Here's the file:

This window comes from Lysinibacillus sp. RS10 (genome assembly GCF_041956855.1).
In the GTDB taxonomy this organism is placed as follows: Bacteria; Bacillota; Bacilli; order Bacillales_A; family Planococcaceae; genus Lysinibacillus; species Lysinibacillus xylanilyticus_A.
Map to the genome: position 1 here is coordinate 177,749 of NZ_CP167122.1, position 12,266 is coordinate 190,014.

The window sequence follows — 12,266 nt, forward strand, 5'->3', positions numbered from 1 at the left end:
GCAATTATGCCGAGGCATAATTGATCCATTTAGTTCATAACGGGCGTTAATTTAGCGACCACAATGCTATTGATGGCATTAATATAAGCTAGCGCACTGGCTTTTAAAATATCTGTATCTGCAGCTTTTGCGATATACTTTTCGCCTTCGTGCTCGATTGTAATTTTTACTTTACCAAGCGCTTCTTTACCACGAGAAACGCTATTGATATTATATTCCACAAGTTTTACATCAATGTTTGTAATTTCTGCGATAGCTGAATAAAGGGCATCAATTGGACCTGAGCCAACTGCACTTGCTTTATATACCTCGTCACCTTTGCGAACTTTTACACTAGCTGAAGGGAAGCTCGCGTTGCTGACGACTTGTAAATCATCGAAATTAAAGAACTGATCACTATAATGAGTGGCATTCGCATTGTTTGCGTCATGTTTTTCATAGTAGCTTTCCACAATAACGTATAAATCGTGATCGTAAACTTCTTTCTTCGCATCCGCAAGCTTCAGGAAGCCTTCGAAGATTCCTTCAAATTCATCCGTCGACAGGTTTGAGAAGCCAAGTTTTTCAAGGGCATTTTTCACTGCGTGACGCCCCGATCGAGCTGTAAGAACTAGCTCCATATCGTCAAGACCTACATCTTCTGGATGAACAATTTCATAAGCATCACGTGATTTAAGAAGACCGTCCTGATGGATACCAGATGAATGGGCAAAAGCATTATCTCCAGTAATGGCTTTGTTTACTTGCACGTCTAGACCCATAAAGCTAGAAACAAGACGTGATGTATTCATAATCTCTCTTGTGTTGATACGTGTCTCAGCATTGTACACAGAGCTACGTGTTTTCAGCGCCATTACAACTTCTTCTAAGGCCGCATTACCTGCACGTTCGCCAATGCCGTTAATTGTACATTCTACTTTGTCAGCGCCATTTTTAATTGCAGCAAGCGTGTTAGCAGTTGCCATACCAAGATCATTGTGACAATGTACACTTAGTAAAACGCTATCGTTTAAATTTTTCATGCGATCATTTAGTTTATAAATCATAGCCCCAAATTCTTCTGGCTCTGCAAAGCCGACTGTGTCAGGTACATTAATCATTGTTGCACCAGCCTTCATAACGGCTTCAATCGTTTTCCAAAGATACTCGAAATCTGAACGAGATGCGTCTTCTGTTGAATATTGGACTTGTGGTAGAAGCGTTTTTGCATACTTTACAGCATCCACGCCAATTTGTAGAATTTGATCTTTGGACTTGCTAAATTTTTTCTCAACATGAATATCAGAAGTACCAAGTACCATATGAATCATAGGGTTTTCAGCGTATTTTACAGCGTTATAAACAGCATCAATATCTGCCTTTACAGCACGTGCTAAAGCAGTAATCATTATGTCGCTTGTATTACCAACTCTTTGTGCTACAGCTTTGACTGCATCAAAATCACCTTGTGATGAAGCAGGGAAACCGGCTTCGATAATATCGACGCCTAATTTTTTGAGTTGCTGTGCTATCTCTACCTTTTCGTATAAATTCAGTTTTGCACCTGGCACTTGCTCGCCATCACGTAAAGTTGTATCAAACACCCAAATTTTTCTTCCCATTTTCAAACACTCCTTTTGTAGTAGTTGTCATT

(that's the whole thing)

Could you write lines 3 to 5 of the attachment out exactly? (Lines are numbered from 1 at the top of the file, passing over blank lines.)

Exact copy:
Map to the genome: position 1 here is coordinate 177,749 of NZ_CP167122.1, position 12,266 is coordinate 190,014.

The window sequence follows — 12,266 nt, forward strand, 5'->3', positions numbered from 1 at the left end:
GCAATTATGCCGAGGCATAATTGATCCATTTAGTTCATAACGGGCGTTAATTTAGCGACCACAATGCTATTGATGGCATTAATATAAGCTAGCGCACTGGCTTTTAAAATATCTGTATCTGCAGCTTTTGCGATATACTTTTCGCCTTCGTGCTCGATTGTAATTTTTACTTTACCAAGCGCTTCTTTACCACGAGAAACGCTATTGATATTATATTCCACAAGTTTTACATCAATGTTTGTAATTTCTGCGATAGCTGAATAAAGGGCATCAATTGGACCTGAGCCAACTGCACTTGCTTTATATACCTCGTCACCTTTGCGAACTTTTACACTAGCTGAAGGGAAGCTCGCGTTGCTGACGACTTGTAAATCATCGAAATTAAAGAACTGATCACTATAATGAGTGGCATTCGCATTGTTTGCGTCATGTTTTTCATAGTAGCTTTCCACAATAACGTATAAATCGTGATCGTAAACTTCTTTCTTCGCATCCGCAAGCTTCAGGAAGCCTTCGAAGATTCCTTCAAATTCATCCGTCGACAGGTTTGAGAAGCCAAGTTTTTCAAGGGCATTTTTCACTGCGTGACGCCCCGATCGAGCTGTAAGAACTAGCTCCATATCGTCAAGACCTACATCTTCTGGATGAACAATTTCATAAGCATCACGTGATTTAAGAAGACCGTCCTGATGGATACCAGATGAATGGGCAAAAGCATTATCTCCAGTAATGGCTTTGTTTACTTGCACGTCTAGACCCATAAAGCTAGAAACAAGACGTGATGTATTCATAATCTCTCTTGTGTTGATACGTGTCTCAGCATTGTACACAGAGCTACGTGTTTTCAGCGCCATTACAACTTCTTCTAAGGCCGCATTACCTGCACGTTCGCCAATGCCGTTAATTGTACATTCTACTTTGTCAGCGCCATTTTTAATTGCAGCAAGCGTGTTAGCAGTTGCCATACCAAGATCATTGTGACAATGTACACTTAGTAAAACGCTATCGTTTAAATTTTTCATGCGATCATTTAGTTTATAAATCATAGCCCCAAATTCTTCTGGCTCTGCAAAGCCGACTGTGTCAGGTACATTAATCATTGTTGCACCAGCCTTCATAACGGCTTCAATCGTTTTCCAAAGATACTCGAAATCTGAACGAGATGCGTCTTCTGTTGAATATTGGACTTGTGGTAGAAGCGTTTTTGCATACTTTACAGCATCCACGCCAATTTGTAGAATTTGATCTTTGGACTTGCTAAATTTTTTCTCAACATGAATATCAGAAGTACCAAGTACCATATGAATCATAGGGTTTTCAGCGTATTTTACAGCGTTATAAACAGCATCAATATCTGCCTTTACAGCACGTGCTAAAGCAGTAATCATTATGTCGCTTGTATTACCAACTCTTTGTGCTACAGCTTTGACTGCATCAAAATCACCTTGTGATGAAGCAGGGAAACCGGCTTCGATAATATCGACGCCTAATTTTTTGAGTTGCTGTGCTATCTCTACCTTTTCGTATAAATTCAGTTTTGCACCTGGCACTTGCTCGCCATCACGTAAAGTTGTATCAAACACCCAAATTTTTCTTCCCATTTTCAAACACTCCTTTTGTAGTAGTTGTCATT